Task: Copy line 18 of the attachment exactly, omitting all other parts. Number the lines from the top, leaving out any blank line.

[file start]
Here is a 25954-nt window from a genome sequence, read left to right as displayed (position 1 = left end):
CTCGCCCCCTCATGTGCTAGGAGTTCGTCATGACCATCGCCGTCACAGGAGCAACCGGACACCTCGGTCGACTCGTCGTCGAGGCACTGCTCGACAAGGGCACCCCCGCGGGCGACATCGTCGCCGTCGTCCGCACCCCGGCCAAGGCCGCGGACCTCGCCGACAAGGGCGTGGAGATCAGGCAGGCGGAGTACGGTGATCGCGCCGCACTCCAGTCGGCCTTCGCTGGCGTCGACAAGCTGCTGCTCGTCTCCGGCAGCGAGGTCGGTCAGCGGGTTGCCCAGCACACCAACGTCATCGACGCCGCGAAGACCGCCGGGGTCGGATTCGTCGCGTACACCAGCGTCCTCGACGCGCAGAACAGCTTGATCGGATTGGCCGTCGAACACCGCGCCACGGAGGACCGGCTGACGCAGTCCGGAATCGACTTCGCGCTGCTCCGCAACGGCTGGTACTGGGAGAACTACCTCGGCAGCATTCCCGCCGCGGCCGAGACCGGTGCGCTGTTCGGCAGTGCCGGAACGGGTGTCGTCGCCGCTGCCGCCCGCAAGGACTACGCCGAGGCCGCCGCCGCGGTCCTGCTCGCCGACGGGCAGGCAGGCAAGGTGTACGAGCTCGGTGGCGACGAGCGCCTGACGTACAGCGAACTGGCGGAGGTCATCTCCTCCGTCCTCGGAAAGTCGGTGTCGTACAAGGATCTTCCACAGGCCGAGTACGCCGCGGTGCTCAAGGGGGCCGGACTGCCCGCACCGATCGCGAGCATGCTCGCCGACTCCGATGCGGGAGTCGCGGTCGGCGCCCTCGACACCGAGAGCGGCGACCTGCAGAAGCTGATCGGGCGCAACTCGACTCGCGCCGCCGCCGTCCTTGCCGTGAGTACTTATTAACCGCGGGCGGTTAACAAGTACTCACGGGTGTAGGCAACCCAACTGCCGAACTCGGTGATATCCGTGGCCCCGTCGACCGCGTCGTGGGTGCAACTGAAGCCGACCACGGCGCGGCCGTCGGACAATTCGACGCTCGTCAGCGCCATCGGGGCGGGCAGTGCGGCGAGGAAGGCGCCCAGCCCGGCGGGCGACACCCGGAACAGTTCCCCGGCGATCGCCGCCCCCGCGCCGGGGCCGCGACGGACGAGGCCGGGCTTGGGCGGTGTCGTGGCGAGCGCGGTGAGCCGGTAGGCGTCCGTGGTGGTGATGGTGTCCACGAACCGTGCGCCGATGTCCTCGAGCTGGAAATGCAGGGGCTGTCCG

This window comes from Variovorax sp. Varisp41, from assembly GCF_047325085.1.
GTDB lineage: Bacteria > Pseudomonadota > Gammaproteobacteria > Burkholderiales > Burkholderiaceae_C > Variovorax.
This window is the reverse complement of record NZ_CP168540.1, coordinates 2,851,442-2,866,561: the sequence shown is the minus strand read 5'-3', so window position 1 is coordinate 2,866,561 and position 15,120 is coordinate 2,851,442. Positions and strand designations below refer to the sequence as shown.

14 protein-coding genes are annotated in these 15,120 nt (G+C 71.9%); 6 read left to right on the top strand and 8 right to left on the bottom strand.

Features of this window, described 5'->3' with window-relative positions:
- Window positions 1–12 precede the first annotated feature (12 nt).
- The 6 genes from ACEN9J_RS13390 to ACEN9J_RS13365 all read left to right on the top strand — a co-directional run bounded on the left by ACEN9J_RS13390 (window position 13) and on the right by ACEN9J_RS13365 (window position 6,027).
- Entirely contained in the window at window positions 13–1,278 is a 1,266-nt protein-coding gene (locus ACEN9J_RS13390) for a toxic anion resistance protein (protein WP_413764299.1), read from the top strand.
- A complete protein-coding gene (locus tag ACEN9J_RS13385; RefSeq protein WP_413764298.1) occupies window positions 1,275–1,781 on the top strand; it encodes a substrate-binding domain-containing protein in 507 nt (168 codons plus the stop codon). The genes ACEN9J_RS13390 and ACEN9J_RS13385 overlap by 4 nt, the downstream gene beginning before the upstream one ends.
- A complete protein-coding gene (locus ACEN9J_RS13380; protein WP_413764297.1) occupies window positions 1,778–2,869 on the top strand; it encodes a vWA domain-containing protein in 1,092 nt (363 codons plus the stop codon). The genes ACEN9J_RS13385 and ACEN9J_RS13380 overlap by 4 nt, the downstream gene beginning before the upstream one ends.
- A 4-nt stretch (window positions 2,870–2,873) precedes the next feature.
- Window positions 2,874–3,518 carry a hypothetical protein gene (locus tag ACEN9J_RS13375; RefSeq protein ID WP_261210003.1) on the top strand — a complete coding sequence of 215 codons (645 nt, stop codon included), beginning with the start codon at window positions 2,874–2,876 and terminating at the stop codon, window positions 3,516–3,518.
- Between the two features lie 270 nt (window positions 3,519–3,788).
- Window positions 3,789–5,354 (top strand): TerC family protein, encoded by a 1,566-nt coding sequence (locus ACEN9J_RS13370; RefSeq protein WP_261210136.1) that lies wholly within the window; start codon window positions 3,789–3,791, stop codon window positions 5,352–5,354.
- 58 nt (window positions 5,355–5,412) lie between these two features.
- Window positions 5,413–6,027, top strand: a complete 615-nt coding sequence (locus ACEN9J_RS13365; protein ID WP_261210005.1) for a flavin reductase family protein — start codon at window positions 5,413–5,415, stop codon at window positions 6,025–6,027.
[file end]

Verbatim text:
- Window positions 5,413–6,027, top strand: a complete 615-nt coding sequence (locus ACEN9J_RS13365; protein ID WP_261210005.1) for a flavin reductase family protein — start codon at window positions 5,413–5,415, stop codon at window positions 6,025–6,027.